Forming Groups, Organizing Opposition

Andreas Glaeser

in Political Epistemics

Published by University of Chicago Press

Published in print April 2011 | ISBN: 9780226297934
Published online February 2013 | e-ISBN: 9780226297958 | DOI:
Forming Groups, Organizing Opposition

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The changing relationship between party state and church in socialist East Germany can also be traced through the changing legal forms in which the church was constituted. This qualitatively and quantitatively new dimension of peace activism within the church dovetailed with a second development. Since the beginning of the 1980s, nonreligious peace groups formed throughout the country. The organizational core members of these groups had previously collected experiences in a variety of state-critical venues, in the cultural opposition, by participating in reading and discussion circles, or by organizing and/or frequenting privately staged public readings or concerts. The emerging peace movement's operation at the margins of the state church compact, in the space between a large semi-controlled and thus legal, and much smaller uncontrollable non-legal institutional domain, created unprecedented political opportunities. The interstitial mode of operation created considerable tension among all actors involved: the church hierarchy and local ministers, laypeople and secular peace activists.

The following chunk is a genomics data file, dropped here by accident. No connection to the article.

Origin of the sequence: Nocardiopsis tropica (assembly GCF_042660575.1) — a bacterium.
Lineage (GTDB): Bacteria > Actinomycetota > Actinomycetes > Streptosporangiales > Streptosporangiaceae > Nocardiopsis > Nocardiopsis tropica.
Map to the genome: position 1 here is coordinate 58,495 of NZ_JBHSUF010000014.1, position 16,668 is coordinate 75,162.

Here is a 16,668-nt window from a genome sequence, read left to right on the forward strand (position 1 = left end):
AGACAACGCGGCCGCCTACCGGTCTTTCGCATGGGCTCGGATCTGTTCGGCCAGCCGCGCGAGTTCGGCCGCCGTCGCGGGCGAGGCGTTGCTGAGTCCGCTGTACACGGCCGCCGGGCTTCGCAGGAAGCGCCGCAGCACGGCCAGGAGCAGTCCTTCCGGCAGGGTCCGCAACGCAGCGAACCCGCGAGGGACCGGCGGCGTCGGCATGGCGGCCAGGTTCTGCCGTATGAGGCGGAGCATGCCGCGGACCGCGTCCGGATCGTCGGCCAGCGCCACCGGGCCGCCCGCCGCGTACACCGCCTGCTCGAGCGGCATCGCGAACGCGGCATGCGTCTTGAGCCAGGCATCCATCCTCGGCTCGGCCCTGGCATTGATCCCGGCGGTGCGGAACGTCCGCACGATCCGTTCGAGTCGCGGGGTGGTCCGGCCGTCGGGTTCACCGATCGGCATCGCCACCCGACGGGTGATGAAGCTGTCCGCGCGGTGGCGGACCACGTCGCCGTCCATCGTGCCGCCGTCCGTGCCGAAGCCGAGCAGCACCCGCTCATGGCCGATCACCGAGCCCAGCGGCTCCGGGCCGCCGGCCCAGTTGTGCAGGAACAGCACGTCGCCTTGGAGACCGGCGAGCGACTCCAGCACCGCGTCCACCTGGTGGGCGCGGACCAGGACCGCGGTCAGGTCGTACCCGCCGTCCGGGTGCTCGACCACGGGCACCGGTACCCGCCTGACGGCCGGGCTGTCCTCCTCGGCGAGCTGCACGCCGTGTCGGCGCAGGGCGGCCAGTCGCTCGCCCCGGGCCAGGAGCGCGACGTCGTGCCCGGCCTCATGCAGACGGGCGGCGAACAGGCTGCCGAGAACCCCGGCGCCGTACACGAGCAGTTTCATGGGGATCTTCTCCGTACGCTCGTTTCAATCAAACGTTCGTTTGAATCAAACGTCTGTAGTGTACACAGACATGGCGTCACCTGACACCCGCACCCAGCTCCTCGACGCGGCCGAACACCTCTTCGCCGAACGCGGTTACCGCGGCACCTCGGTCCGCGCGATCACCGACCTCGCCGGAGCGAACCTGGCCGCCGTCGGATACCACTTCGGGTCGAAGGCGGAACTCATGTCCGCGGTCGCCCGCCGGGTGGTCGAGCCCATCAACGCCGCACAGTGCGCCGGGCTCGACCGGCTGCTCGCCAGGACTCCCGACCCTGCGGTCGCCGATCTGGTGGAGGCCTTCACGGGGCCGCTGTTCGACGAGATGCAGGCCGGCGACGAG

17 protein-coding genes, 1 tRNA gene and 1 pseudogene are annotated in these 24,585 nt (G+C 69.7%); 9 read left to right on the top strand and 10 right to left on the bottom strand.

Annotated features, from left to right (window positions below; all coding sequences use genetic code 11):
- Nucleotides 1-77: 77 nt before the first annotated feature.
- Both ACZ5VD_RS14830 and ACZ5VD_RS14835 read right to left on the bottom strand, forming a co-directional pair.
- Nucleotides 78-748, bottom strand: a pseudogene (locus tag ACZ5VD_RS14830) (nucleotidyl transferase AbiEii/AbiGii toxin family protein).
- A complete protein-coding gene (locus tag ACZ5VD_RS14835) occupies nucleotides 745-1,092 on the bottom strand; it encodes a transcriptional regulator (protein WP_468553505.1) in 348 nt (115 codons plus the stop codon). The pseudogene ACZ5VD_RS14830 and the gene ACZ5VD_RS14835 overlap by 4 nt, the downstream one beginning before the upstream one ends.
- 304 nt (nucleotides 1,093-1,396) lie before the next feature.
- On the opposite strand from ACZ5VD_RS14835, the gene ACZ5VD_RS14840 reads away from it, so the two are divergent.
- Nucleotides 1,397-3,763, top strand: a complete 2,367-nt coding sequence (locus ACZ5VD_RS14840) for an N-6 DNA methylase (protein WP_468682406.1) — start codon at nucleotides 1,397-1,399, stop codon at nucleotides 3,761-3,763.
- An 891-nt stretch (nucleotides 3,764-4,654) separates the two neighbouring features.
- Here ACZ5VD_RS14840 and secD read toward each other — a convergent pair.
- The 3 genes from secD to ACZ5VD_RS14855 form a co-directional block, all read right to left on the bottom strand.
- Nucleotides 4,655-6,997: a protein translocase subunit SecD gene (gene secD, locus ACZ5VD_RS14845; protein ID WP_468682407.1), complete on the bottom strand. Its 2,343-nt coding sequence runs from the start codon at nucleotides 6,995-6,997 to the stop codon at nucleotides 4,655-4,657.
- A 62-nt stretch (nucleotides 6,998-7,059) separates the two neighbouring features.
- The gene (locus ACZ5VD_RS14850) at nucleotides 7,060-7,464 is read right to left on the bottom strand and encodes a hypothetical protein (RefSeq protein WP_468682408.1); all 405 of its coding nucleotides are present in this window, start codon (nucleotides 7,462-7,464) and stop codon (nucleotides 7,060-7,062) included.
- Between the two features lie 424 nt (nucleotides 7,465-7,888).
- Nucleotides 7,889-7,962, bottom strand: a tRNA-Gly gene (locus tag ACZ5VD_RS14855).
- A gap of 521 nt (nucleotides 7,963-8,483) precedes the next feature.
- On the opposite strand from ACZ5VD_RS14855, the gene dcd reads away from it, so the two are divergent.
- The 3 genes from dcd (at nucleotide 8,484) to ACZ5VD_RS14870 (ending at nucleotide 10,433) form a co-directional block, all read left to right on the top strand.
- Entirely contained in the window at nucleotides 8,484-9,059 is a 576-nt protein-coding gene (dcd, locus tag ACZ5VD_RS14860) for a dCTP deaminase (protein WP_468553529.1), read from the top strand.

Keywords: gropus; cultural opposition; peace movement; nonreligious peace groups; church

Chapter.  29793 words. 

Subjects: Social Theory

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